By Dave Savini

(CBS) — Chicago’s acting police superintendent says officers’ treatment of a detainee in their custody in December 2012 is under investigation, even though a much-criticized panel that looks into misconduct previously cleared the cops of wrongdoing.

Philip Coleman, 38, died at Roseland Community Hospital three years ago after he was taken into police custody and put in a cell. Newly released surveillance video obtained by CBS 2 shows officers crowding Coleman before one of them uses a Taser stun gun on him.

Video from another camera shows Coleman, apparently unconscious, being dragged along a corridor floor. Some officers appear to smile at the episode as they pass the camera.

It was no laughing matter, says Coleman’s family. They have filed a civil lawsuit against the city, alleging that the mentally unstable Coleman, a University of Chicago graduate, was mistreated while in police custody.

They called police when Coleman began acting erratically at home. Family members say he should have been transported to a hospital, not to the 5th District police station.

“This matter is under investigation, as it should be,” Acting Chicago Police Supt. John Escalante said in a prepared statement Monday. “While the independent investigation is ongoing we will be doing our own review of our policies and practices surrounding the response to mental health crises.”

A separate statement from Mayor Rahm Emanuel suggests allegations of misconduct will be reconsidered by the Independent Police Review Authority, which previously cleared the officers. IPRA has recently come under fire in another case, and the panel’s head was removed this week.

“I do not see how the manner in which Mr. Coleman was physically treated could possibly be acceptable,” Emanuel said. “Something is wrong here — either the actions of the officers who dragged Mr. Coleman, or the policies of the department. I have not received a sufficient answer on either from IPRA’s former leadership, and as a result I do not consider this case to be closed or the investigation into what happened that night to be over.”

Police reports say officers used the Taser on Coleman when he became combative.

The police station video — obtained by CBS 2 through the Freedom of Information Act — shows six officers entering Coleman’s cell as he lies sleeping. They wake him up. Coleman is seen standing up and soon falls down. An officer in the cell can be seen using the Taser. Another officer places Coleman in a headlock.

Video taken from another vantage point soon after shows a group of officers walking down a corridor as Coleman’s limp body is dragged on the floor. Some of the officers appear to smile.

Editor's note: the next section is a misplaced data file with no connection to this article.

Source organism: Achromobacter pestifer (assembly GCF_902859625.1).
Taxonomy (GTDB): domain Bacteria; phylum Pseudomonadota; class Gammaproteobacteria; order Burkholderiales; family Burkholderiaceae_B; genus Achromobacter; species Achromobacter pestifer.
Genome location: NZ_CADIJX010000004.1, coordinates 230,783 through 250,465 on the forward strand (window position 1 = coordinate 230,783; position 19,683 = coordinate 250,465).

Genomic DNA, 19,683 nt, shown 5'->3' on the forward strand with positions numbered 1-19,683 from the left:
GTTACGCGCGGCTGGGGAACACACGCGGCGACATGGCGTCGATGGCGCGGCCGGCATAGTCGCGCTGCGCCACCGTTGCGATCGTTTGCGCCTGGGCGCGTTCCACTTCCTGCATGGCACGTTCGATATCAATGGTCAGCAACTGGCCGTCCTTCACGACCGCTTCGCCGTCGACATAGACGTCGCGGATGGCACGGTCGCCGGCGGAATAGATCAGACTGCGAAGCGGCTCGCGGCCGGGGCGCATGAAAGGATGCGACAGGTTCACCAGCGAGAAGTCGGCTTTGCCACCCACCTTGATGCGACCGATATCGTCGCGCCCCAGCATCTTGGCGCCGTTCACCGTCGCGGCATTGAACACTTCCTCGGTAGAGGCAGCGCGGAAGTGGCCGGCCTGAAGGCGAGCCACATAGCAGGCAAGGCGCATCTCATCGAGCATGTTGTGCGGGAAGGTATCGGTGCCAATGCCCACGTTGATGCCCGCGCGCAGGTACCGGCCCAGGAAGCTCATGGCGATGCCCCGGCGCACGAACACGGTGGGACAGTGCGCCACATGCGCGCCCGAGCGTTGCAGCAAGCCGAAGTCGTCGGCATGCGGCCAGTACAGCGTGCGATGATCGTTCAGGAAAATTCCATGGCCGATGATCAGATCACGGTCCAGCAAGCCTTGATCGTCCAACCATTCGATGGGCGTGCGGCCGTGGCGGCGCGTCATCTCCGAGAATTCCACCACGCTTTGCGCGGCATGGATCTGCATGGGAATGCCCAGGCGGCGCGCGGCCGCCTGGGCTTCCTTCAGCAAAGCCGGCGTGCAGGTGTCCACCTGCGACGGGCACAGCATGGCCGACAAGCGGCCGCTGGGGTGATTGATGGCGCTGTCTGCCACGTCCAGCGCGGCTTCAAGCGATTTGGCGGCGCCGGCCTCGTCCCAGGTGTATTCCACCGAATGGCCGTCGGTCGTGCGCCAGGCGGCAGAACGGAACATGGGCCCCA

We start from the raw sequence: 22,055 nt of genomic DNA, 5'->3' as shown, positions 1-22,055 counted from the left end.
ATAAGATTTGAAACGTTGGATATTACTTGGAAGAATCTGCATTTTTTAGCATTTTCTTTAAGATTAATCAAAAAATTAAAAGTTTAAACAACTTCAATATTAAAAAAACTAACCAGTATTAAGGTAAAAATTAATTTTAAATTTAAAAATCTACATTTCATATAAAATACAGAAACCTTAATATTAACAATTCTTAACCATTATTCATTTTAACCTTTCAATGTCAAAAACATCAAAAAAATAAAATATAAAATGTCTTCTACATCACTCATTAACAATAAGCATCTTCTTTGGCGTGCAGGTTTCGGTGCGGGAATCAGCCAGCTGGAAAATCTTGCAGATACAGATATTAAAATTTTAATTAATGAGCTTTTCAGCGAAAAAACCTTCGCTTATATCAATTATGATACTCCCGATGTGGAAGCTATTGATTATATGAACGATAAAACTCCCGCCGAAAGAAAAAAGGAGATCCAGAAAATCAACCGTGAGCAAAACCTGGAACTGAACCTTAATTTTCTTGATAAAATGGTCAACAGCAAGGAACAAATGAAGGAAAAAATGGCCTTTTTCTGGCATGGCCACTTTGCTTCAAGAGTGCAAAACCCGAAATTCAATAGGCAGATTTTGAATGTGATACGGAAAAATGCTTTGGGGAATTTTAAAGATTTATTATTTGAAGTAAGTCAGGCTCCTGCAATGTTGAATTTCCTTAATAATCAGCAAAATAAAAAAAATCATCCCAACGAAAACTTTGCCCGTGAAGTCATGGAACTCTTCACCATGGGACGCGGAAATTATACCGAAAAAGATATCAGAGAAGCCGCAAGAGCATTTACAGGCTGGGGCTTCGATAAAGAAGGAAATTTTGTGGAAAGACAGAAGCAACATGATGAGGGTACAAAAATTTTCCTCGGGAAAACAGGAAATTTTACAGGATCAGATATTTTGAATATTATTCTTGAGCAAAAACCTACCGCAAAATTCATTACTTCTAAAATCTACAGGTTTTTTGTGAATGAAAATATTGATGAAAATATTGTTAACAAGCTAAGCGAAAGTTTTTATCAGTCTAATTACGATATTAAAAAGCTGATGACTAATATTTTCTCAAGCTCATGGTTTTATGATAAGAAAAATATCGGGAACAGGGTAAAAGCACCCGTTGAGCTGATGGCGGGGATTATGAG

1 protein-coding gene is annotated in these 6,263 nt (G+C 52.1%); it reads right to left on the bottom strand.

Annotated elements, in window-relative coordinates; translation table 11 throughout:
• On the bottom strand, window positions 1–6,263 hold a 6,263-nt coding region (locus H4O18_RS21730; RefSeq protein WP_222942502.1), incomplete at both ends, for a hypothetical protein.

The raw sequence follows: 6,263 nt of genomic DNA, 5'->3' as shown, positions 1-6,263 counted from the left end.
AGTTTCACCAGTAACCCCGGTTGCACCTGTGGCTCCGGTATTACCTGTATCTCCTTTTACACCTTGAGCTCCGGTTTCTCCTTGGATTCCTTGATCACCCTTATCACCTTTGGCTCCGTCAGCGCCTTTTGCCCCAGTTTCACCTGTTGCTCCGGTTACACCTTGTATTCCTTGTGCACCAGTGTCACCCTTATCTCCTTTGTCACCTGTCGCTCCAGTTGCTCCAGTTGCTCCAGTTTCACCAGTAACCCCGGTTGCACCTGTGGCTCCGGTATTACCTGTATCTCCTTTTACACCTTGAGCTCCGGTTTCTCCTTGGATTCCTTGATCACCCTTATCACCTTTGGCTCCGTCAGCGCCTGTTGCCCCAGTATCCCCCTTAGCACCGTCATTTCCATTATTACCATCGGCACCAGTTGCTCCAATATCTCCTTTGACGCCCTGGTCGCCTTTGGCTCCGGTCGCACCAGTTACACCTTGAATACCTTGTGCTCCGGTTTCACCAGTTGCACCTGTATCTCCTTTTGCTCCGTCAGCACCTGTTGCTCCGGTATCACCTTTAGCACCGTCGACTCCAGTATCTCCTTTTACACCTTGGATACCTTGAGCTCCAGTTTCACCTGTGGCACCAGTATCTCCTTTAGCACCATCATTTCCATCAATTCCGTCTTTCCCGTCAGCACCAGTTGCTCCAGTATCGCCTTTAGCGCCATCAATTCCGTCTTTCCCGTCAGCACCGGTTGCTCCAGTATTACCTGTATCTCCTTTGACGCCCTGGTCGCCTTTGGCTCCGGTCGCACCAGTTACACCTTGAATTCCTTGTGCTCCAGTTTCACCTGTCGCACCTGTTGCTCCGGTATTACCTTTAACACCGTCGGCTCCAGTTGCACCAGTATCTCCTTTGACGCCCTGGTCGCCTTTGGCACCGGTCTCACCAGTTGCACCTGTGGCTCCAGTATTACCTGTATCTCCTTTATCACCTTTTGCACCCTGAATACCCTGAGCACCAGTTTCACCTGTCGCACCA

Coleman was taken to Roseland Community Hospital. Police claim he was aggressive there, too, and they used the TASER on him again. The number of times is in question.

Coleman died at the hospital of an allergic reaction to a sedative, city officials have said.

The 2 Investigators obtained data showing the TASER was used on Coleman a total of seven times. Other records downloaded from the TASER guns show it was used on him 16 times.

Release of the video comes as the Chicago Police Department is under federal investigation for its practices, in the wake of the police-involved shooting death of a black teen in October 2014. Last week, Emanuel fired Supt. Garry McCarthy.

Settlement talks are underway between Coleman’s family and the city.

The complete statements from Escalante and Emanuel:

John Escalante — “This matter is under investigation, as it should be,” said Interim Police Superintendent John Escalante. “Independent of the facts that led to his arrest or the actions at the hospital, we are held to a higher standard and we must strive to live up to it every day. While the independent investigation is ongoing we will be doing our own review of our policies and practices surrounding the response to mental health crises.”

Mayor Rahm Emanuel — “I do not see how the manner in which Mr. Coleman was physically treated could possibly be acceptable. While the Medical Examiner ruled that Mr. Coleman died accidentally as a result of treatment he received in the hospital, it does not excuse the way he was treated when he was in custody,” said Mayor Rahm Emanuel. “Something is wrong here – either the actions of the officers who dragged Mr. Coleman, or the policies of the department. I have not received a sufficient answer on either from IPRA’s former leadership, and as a result I do not consider this case to be closed or the investigation into what happened that night to be over.”